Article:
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6 Potential Transportation Systems For The Future

6 Potential Transportation Systems For The Future

It is often said that the world has now become a “global village” due to enhanced transportation and communication. Communication technology has made interaction between distant people easy, whereas it is thanks to modern transportation methods that you can now easily travel from one corner of the world to the other corner within a matter of hours.

Primitive transportation systems included just a few animals and wheeled carts. As civilization advanced, we came up with many new vehicles, ranging from trains to motorcars to ships to airplanes; and still our quest for even faster and more reliable transport system continues. In this article, we will be looking at 6 potential transportation systems of the future.

1. Personal Air Vehicle

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    Generally known as flying cars, PAVs are an emerging aviation market which provide on-demand aviation services. The term ‘PAV’ was initiated by NASA in 2003 when it launched PAVSP (Personal Air Vehicle Sector Project), as part of the Aeronautics Vehicle Systems Program.

    As per NASA, any flying vehicle can be classified as a PAV if it has seat capacity of less than 5 passengers, a speed of 150-200 mph and a range of about 800 miles. Due to several ongoing research projects, a PAV challenge organized by NASA and funding from several organizations, such as the EU, there is great potential that PAVs will one day be deployed into the public market.

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    2. Jetpack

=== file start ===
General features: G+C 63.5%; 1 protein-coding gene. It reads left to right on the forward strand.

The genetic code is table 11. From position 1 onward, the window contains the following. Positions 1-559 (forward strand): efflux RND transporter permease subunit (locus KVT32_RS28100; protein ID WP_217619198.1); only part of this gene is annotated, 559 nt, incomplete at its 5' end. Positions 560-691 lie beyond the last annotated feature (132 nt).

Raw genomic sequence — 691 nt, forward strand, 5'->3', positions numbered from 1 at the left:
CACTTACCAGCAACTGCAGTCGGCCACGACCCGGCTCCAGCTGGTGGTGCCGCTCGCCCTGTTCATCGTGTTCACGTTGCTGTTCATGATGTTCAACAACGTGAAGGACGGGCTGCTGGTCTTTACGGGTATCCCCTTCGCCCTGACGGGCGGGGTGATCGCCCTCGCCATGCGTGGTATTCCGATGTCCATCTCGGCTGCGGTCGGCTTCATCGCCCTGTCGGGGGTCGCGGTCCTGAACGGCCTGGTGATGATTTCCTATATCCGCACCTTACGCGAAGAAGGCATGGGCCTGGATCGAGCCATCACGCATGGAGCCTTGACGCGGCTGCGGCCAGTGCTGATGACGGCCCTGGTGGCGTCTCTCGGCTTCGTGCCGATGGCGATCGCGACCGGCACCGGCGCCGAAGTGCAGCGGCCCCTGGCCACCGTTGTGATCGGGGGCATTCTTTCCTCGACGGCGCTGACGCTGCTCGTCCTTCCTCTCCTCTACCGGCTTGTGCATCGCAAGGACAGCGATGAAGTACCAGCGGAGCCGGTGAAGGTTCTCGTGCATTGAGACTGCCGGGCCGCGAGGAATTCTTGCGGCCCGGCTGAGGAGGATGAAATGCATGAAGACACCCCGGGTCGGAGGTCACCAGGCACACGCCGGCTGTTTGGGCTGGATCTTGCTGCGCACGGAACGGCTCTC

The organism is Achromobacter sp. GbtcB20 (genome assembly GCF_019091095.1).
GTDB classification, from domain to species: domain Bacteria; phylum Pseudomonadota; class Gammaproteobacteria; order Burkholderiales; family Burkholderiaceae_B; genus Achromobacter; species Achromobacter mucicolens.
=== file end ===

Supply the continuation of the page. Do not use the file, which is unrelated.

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      A jetpack is a device that is propelled by jets of emitted gases, which can propel the user into the air/space. The concept of the jetpack arose from science fiction and its history dates back to 1960. It has since been repeatedly featured in literature, movies, video games and research projects and has now become a reality.

      The common fuels for jetpacks are hydrogen peroxide, an oxygen-hydrocarbon mixture, or jet fuel, among others. However, there are many obstacles to the use of jetpacks for transport, like atmospheric friction and our planet’s gravity, low energy density of available fuels and short flight period due to the small size of fuel packs.

      The current prototypes of jetpacks have a small range and height, high fuel consumption and a maximum flight period of only about 10 minutes. Yet, one among the numerous ongoing research projects to enhance the performance of jetpacks might just bring us good news someday, which could make it possible to use them for things like airport transfer.

      3. Backpack Helicopter

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        A backpack helicopter is a device that consists of a motor-rotor system, can be worn on a person’s back like a backpack and uses driven-air current to propel the user into the air. The working mechanism of backpack helicopters is the same as in regular helicopters, except that the rotors in backpack helicopters are contra-rotating so as to reduce the turning motion and rotate at a fixed pitch for simplicity, unlike full-scale helicopters.

        They often use a safety harness with a strap to be placed between the legs to prevent the user from falling out of the harness. Some backpack helicopters also provide a seat for the pilot. Besides the portrayal of backpack helicopters in popular culture, many working models of backpack helicopters have already been developed. It might, however, take some time to prepare this transportation system to be launched on a large public scale.

        4. Hover Car

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          A hover car is a personal vehicle, pretty much like a car, but which is able to fly at a constant altitude of about a few meters. This new brand of car has been widely portrayed in science fiction and popular culture for a long time, but is now closer to being a reality.